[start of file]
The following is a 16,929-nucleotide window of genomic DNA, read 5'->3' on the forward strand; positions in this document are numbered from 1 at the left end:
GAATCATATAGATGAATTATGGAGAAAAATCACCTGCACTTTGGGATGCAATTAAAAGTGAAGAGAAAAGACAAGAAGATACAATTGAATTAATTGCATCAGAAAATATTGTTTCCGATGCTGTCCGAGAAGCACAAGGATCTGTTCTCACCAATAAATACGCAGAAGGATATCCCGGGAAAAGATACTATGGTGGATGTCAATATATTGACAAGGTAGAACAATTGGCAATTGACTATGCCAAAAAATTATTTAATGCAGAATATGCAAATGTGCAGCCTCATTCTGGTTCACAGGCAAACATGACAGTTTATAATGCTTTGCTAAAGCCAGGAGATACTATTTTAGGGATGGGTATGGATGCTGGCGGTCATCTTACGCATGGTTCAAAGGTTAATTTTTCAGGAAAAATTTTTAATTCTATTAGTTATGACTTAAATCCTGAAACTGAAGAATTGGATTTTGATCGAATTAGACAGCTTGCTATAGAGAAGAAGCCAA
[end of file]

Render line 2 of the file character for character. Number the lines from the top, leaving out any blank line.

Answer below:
GAATCATATAGATGAATTATGGAGAAAAATCACCTGCACTTTGGGATGCAATTAAAAGTGAAGAGAAAAGACAAGAAGATACAATTGAATTAATTGCATCAGAAAATATTGTTTCCGATGCTGTCCGAGAAGCACAAGGATCTGTTCTCACCAATAAATACGCAGAAGGATATCCCGGGAAAAGATACTATGGTGGATGTCAATATATTGACAAGGTAGAACAATTGGCAATTGACTATGCCAAAAAATTATTTAATGCAGAATATGCAAATGTGCAGCCTCATTCTGGTTCACAGGCAAACATGACAGTTTATAATGCTTTGCTAAAGCCAGGAGATACTATTTTAGGGATGGGTATGGATGCTGGCGGTCATCTTACGCATGGTTCAAAGGTTAATTTTTCAGGAAAAATTTTTAATTCTATTAGTTATGACTTAAATCCTGAAACTGAAGAATTGGATTTTGATCGAATTAGACAGCTTGCTATAGAGAAGAAGCCAA